THOSE of us who are hopelessly trapped within the Scottish political social media bubble will have seen the arguments. “My budget is better than your budget”, “my graphs are better than your graphs” or “Scotland is this far above or below the UK average”. It all gets more than a little wearing, especially when you try to dig a bit deeper into the numbers quoted and start to find all the holes, limits and caveats that lie underneath that media-friendly infographic.

More seriously, this problem plagues just about anyone who tries to rely on national statistics for research or policy-making purposes. This is as true for the government as it is for the think-tanks and lobbyists who try to guide or influence them. No-one wants to find out that a keystone government policy is based on bad or absent data and few would be happy to find out that the impact that a policy is having on society is being tracked inadequately or not at all.

READ MORE: Could this be the solution to the annual GERS controversy?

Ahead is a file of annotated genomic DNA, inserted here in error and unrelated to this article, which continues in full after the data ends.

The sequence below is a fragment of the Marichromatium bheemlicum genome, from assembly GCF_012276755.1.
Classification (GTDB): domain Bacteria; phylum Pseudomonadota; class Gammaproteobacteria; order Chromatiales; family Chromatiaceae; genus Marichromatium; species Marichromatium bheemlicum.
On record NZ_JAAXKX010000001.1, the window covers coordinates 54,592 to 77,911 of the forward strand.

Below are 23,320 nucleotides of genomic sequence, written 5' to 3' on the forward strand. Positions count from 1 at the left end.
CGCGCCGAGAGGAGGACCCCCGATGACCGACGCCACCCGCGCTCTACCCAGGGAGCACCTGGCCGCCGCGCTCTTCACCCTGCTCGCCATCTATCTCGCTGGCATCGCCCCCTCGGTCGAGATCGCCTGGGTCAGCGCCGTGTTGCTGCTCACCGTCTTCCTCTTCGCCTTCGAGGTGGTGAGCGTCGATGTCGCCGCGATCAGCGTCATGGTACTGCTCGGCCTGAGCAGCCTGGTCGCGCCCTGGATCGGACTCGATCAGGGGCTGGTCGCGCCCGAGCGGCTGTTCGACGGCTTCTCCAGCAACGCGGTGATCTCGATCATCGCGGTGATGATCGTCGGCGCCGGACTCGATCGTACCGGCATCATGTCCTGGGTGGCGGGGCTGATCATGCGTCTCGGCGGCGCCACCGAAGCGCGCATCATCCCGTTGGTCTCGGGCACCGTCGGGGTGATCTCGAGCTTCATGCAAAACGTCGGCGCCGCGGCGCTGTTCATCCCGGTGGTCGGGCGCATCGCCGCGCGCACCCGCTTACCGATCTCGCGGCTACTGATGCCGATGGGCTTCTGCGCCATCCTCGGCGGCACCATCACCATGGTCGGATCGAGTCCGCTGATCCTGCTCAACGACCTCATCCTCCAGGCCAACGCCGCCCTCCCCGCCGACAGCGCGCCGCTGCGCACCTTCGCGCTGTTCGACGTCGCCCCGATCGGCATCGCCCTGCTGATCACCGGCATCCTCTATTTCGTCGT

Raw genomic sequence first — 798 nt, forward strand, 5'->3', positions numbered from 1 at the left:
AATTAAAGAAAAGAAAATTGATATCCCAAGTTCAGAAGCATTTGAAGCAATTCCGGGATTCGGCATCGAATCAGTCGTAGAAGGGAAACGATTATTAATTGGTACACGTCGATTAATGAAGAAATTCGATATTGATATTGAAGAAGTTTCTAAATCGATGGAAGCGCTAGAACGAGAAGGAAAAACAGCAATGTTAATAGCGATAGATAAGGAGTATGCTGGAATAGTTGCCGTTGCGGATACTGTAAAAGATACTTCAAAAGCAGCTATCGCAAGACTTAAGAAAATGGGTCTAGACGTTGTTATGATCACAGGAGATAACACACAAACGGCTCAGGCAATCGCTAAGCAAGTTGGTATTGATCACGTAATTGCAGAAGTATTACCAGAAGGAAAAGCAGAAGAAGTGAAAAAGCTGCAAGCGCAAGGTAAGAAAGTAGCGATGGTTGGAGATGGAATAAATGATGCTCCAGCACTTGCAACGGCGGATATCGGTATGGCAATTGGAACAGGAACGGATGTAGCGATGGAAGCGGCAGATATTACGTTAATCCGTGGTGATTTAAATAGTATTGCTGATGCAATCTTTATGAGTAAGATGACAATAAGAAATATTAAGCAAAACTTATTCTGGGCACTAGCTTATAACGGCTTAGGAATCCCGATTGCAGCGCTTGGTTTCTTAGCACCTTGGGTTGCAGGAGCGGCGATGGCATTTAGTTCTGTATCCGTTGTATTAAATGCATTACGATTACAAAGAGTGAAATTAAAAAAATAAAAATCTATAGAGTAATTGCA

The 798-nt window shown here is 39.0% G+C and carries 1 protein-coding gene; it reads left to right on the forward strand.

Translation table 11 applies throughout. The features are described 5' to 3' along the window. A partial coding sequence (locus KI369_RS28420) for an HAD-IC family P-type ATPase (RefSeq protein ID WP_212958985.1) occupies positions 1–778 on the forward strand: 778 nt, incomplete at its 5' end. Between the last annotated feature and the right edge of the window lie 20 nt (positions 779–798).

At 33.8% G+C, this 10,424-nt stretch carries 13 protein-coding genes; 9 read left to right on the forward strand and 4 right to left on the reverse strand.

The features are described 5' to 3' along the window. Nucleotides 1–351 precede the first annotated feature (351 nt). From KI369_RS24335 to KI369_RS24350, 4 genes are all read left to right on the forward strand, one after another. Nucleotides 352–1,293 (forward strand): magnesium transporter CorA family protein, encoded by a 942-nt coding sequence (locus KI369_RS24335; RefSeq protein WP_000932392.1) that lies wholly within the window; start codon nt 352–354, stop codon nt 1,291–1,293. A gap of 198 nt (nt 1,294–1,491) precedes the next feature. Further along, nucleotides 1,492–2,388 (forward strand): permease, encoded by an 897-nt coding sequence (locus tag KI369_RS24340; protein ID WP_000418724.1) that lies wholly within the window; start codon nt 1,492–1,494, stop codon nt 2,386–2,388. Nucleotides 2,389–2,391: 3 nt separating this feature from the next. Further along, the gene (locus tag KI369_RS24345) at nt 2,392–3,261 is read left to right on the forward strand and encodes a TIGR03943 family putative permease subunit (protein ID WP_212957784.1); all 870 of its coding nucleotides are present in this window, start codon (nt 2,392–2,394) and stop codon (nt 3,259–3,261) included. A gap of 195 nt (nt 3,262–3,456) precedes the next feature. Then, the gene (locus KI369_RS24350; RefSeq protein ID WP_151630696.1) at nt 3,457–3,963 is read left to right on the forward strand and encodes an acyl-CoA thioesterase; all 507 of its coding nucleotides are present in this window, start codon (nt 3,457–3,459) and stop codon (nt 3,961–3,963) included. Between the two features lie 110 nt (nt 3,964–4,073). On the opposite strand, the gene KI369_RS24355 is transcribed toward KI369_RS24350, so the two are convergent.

I’m not going to criticise directly the work of the civil servants behind the gathering of statistics for the UK and for Scotland. Contrary to the apparent belief of a certain hyphenated MP last week, they overwhelmingly gather and publish data impartially and leave it to others to apply their desired spin on the numbers. However, it is clear that critical gaps exist and work could be done to fill them.

Common Weal’s latest policy paper began as an exploration of how an independent Scotland could build and manage its own independent Scottish Statistics Agency (SSA) but over the course of a year of researching, analysing and talking to people in the sector at both Scottish and UK levels it became clear that not only could the Scottish Government do a lot of this now, before independence, but that there are good reasons for it to do so.

It can be said that the provision of data in Scotland is better than in the UK as a whole but one response to the Scottish Government’s recent consultation on data described our statisticians as “opportunistic, but relatively powerless, statistical scavengers”.

At a UK level, statistics are often gathered from the point of view of looking at the UK as a whole. This means that if someone wants to look at what is going on in Scotland, they have to start “sub-sampling” the data. Let’s say that the UK does a poll of income distribution across the UK and it asks 10,000 people how much they earn.

This is a reasonable sized sample for a poll but if we want to use it to look at income distribution in Scotland then we may find that only 830 people have been asked up here. This might still be fine for a broad overview but that’s only 26 people per local authority and we haven’t even tried to break the numbers down by gender, age or other factors yet.